Food, What the heck should I eat? Series-Fats & Oils

When you hear the word fat, do you cringe? We’ve heard lot of mixed messages, eat high-fat, no, eat low fat. It’s consistently changing. I used to think fats were a big no, no. Then I learned you don’t need to fear fats, just make sure you consume the right kind. 

You heard the saying “Fat that passes through your lips ends up on your hips?” Well, not entirely true, the right fats can actually help speed up your metabolism and help lose weight. 

We’ve heard great things about Omega-3 fats, and yes, they are “essential” for life. They are found in fatty fish, seafood, eggs, grass-fed meat, flaxseeds, algae, and walnuts. 

Now Omega-6 fats can be both good and bad. Good: Nuts, seeds, small amount of grains, & beans  Bad: Highly refined vegetable oils and ultra processed packaged foods. 

Americans are getting almost 10% of their calories from refined soybean oil (most abundant source of omega 6) and it’s everywhere fast foods, grains (think bagels or pasta), desserts, packaged snacks, potato chips, muffins, conventionally raised meat, or almost anything cooked in a cafeteria, diner or restaurant.

Monounsaturated fats…yes! For example, olive oil, nuts and nut oils (not peanut oil), avocados, other plants and animal foods. But, monounsaturated fats are also in canola oil but here it is refined and bleached with strong chemicals and high heat. 

Trans fats: Hydrogenated trans fats, think margarine, Crisco vegetable shortening, fake-butter spreads. They contribute to chronic inflammation, diabetes, obesity, dementia, and even the risk of cancer. Avoid the word hydrogenated in ingredient labels. Even if the front of the package says “zero” trans fats, you can’t trust it, you must check the ingredients label. 

Olive oil can be tricky. Olive oil is great for salads, raw, or in sauces and gravies slow-cooked over low heat. Olive oil can be harmful when used for cooking. Olive oil has a low smoke point, therefore, if you cook it over high heat it oxidizes, and releases toxic substances. Another tip, make sure the olive oil is real and not fake, believe it or not, it’s a major source of income for criminal organizations in Italy.  True extra virgin olive oil is dark green in color and tastes strongly like olives.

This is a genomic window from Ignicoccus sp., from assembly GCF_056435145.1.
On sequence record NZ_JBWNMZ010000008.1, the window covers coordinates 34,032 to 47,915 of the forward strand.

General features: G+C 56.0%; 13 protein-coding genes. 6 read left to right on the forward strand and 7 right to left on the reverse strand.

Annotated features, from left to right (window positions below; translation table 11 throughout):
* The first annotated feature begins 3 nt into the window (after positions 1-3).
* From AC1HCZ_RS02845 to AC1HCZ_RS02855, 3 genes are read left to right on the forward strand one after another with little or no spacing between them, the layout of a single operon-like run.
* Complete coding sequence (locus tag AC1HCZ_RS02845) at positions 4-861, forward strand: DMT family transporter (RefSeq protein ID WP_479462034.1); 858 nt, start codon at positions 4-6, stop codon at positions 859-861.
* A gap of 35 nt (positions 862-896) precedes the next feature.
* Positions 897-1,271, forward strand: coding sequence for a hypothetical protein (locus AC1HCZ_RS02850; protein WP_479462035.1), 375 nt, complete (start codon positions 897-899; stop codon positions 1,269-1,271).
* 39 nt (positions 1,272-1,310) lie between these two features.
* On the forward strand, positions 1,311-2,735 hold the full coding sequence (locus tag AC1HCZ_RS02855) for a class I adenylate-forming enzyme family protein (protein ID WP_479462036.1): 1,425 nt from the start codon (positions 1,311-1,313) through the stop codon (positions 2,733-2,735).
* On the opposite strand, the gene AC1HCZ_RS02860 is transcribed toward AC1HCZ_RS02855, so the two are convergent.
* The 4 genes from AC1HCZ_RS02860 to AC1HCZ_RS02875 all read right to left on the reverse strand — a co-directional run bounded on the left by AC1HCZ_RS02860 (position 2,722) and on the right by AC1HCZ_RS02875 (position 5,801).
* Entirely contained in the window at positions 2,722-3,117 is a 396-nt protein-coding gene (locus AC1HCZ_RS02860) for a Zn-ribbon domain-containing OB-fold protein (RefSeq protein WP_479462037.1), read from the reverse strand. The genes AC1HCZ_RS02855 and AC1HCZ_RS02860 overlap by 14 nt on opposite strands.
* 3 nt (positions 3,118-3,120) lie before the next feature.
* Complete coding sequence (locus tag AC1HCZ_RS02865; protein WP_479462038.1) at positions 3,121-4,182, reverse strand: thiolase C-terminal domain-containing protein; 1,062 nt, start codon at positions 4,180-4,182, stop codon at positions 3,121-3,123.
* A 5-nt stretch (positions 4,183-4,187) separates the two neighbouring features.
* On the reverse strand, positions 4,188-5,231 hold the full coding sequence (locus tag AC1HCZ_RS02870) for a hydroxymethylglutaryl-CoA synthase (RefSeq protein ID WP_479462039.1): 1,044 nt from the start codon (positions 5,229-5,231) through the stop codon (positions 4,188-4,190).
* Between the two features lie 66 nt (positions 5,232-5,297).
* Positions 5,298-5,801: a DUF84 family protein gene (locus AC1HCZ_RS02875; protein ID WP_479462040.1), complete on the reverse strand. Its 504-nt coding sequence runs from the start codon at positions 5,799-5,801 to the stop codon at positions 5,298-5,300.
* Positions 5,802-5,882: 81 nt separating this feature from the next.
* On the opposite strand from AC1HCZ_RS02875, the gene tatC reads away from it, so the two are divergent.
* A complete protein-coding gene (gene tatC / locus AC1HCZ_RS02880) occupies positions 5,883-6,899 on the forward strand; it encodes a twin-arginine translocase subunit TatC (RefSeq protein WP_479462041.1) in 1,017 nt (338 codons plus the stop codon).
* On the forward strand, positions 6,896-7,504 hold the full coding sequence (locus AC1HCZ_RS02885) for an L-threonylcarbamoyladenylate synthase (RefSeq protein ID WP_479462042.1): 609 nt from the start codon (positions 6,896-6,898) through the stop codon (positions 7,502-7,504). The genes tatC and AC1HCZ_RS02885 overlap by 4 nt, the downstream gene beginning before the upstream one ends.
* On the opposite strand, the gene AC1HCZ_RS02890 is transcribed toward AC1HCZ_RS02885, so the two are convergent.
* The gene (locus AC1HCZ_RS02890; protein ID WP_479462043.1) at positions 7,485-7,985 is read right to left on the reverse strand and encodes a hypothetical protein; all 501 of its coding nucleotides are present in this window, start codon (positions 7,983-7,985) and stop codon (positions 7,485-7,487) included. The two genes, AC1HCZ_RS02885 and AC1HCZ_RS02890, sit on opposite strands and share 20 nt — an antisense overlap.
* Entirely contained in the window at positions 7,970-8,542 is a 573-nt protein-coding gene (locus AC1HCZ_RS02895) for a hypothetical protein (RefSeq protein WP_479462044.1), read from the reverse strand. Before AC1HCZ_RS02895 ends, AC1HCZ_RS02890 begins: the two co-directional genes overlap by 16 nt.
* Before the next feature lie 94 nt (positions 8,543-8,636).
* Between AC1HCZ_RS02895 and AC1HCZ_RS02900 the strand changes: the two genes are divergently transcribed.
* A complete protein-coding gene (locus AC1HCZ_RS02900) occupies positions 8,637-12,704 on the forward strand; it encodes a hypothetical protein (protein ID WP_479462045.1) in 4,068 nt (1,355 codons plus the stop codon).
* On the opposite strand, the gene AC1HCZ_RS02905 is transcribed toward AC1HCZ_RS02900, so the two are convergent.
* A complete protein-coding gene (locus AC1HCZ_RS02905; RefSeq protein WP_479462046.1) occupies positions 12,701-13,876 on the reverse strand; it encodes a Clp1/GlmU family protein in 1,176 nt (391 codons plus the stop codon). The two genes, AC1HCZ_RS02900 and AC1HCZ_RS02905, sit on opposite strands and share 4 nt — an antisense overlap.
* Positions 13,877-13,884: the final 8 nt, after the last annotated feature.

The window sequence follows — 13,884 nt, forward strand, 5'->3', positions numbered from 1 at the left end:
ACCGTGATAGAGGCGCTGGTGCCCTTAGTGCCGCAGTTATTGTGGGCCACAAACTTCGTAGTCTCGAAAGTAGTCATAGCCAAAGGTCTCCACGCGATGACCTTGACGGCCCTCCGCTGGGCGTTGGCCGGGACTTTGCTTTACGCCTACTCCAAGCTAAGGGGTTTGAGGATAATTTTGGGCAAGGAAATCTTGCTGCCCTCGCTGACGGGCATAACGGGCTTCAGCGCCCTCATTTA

To make it simple:

Organic, cold-pressed, extra virgin oil (use it on salads, if you use it for cooking make sure it is only at a very low temperature) 

Organic Virgin Coconut oil use for cooking at higher temperatures

Get most of your fats from: Meat, fish, poultry, eggs, grass-fed dairy, avocados, nuts, extra virgin olive oil, virgin coconut oil, and grass fed butter. 

Stay away from refined vegetable oils, seed oils, and bad omega-6 fats, they contribute to inflammation and chronic diseases. 

Key to remember: Remember the saying “Fat that passes through your lips ends up on your hips?” This is when it is true. Fats combined with starch or sugar are a rapid track for weight gain, think French fries, ice cream, buttered bread, and pasta with cream sauce, crackers, cookies, desserts.

So, what the heck should I eat?

Organic avocado oil

Butter from pastured, grass fed cows or goats

Grass feed ghee (clarified butter) 

Organic virgin coconut oil 

Organic, humanely raised tallow (beef fat)

Organic, humanely raised lard (pork fat)

Organic, humanely raised duck fat

Organic, humanely raised chicken fat

Use these raw, but don’t cook with them:

Organic extra virgin olive oil

Walnut oil

Almond oil

Macadamia oil

Sesame seed oil

Tahini (sesame seed paste)

Flax oil

Hemp oil

What should I avoid?

Soybean oil

Canola oil

Corn oil

Safflower oil

Sunflower oil

Palm oil

Peanut oil

Vegetable oil

Vegetable Shortening

Margarine

“Hydrogenated”

Anything else that looks fake

Which oils do you use? Which ones will you try? What information did you find surprising?

Vanessa Flores